Robin Robinson blog: For all my curlfriends! - New York News

Robin Robinson blog: For all my curlfriends!

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CHICAGO (FOX 32 News) -

I understand why some of you straight-haired folk out there who wonder why this is even a topic of conversation.

SEE: (UN)just Hair: Can we be fit and fashionable at the same time?

What you take for granted (or maybe even wish would show a little 'bend' of its own!), many people work hard to replicate. This is a lifestyle story, but it is also a public health issue and a question of fairness. People trying to keep their curly hair straight because it is considered more professional, attractive, etc., cannot take a lunchtime cardio class because it could take over an hour of hair-work afterwards to restore the style, if it could even be done without professional help. And even if you have a hairdresser in your pocket, your hair would fall right off if it was subjected to serious heat restyling after every workout!

So who decides sleek styles are better? Long, straight hair is sexy? That curls are for children and not professionals? Maybe the influence comes from the industry making billions off our addiction to the salons and products. Even straight haired people can't easily achieve the standard of beauty put forth in the images we are constantly bombarded with, but people with textured hair spend an average of 3 times more on their hair. African Americans are by far the biggest investors in haircare products, tools and services. Can we or should we broaden our definition of 'good looking'? How would we do that?

I am certainly not an expert, but I have received more questions about my hair in my 30+ years on television that any other single subject. I've often thought we have an obsession with hair. It is the precious substance of the original crown!

While a few people have called for the First Lady to role model an exercise friendly hair style every now and then, it is not a judgement against her if she doesn't. HOW you wear your hair is strictly a matter of personal preference. Hopefully it won't be the reason WHY we don't exercise regularly.

While working on this story, I heard a lot of interesting strategies for getting sweaty without destroying your hair. They do not all involve wearing your hair in a more natural style. in weave because you can use all the heat you need to after working out! This only works, according to the pros, if you use the best hair, the correct removal techniques and give your natural hair a break from the weave for a few weeks every 3 months or so. This is a very expensive route, with a top-notch, full sew-in of high quality hair costing upwards of a thousand dollars. A similar, but far less expensive trick is to just pop on a good wig after your work out. Whatever keeps you moving while preserving the health of your hair and scalp is a winner!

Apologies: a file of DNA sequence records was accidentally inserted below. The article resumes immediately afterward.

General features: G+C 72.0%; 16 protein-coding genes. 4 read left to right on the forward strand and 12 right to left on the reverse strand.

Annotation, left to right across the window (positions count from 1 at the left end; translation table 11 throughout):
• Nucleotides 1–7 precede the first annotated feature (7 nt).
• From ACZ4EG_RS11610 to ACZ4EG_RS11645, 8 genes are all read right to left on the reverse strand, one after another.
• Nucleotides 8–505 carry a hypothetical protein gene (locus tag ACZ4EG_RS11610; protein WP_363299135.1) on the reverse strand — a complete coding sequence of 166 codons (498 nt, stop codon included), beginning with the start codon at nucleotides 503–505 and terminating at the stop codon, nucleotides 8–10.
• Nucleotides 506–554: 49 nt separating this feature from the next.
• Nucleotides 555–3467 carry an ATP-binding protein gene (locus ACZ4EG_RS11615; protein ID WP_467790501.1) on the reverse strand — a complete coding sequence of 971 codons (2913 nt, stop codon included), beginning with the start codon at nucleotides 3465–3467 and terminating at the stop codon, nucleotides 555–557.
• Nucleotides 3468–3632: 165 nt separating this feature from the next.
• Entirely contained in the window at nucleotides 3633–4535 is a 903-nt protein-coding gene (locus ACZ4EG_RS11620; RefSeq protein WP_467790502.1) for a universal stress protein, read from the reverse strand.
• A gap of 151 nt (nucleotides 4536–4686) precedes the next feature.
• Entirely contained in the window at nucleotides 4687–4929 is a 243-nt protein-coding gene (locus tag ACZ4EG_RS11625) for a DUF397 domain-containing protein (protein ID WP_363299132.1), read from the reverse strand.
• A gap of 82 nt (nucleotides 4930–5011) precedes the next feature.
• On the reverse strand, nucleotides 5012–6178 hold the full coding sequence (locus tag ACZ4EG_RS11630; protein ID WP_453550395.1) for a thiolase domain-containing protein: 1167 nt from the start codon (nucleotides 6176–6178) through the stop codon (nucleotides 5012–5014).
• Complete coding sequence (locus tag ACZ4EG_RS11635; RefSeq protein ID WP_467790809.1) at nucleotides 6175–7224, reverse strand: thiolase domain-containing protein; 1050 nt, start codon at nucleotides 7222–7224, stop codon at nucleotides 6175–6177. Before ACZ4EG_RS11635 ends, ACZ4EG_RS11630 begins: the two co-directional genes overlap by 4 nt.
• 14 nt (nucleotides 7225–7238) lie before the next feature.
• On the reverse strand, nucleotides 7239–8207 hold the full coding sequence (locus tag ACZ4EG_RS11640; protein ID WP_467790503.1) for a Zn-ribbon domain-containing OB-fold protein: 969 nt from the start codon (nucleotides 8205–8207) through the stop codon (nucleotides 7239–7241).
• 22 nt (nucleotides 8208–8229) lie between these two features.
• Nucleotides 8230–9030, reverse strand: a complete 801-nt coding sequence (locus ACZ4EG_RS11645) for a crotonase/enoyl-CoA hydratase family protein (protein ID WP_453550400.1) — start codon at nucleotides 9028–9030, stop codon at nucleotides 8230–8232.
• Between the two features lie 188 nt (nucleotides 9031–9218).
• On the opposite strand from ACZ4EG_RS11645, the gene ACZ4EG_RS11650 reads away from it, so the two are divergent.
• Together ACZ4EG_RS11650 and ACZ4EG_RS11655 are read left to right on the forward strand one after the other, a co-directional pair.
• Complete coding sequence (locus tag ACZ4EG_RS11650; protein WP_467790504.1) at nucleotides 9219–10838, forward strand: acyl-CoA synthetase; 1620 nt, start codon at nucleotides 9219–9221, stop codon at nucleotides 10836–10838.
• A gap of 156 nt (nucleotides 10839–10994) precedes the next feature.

If you would consider changing your hairstyle (at least occasionally) to something that can withstand a good sweat -- something that takes advantage of your natural curls, there are lots of new ideas out there. Just "wash and go" is not something most of us are ready for. As one sister put it on the Fox 32 Facebook page, "I bet she (me) ain't gonna go nappy and be happy"! Actually, my hair won't go "nappy" anymore. I had a nice thick 'fro as a teen, but all the years of straightening it and just plain ole old age has seen the texture go from medium-tight to medium-loose on the curly scale.

So, there is usually some "doing" even if you're wearing your 'natural' curls. I have had the Strawlers set done at Aje's Salon (and done by my daughter at home with regular old drinking straws) and it was a serious process which took several hours. (see photo) The advantage is that a little sweat will not turn you into Don King, in fact the style looked better after I worked out and loosened up the curl a bit. I also spent very little time on daily maintenance after the initial styling. The style I got for this report is much simpler -- closer to a 'natural'. Jessie Besic at Salon Blonde has been dying to get me natural for years! A good wash and conditioning was followed by Kevin Murphy curl enhancing products which she combed through to distribute evenly. Then she just started scrunching with her whole hand (kinda heavy handed down to the scalp, actually!). As the hair got more dry, she used product and focused on individual chunks to twist into more defined corkscrews, while creating the overall shape. Finally, she put me under a big hair drier which didn't blow hard (at home you would use a diffuser on your blow dryer). After the dryer, she separated the corkscrew chunks into smaller pieces and pulled some down onto my forehead on one side only as she patted and pulled the whole thing into the desired shape. This all took about 45 minutes ... but I worked out that same afternoon and so did the hair!

Here's a great website with a zillion curly styles. And there is an entire curly community out in cyberspace! Who knew? One of the biggest names in all things curly happens to be based right here in Chicago. Check out Afrobella.com for great advice on products and styles.

And, if you Google "curly", the first thing to come up is "Curly Nikki" -- check out this cyber queen of the NATURALISTA movement.

One of the most difficult decisions for many Black women to make is to grow out of a chemical relaxer. I'm sure not saying you have to do that, but if you are considering it, you should take advantage of all the advice and experience of those who took the leap before you!

Good luck with your ALL GOOD hair!

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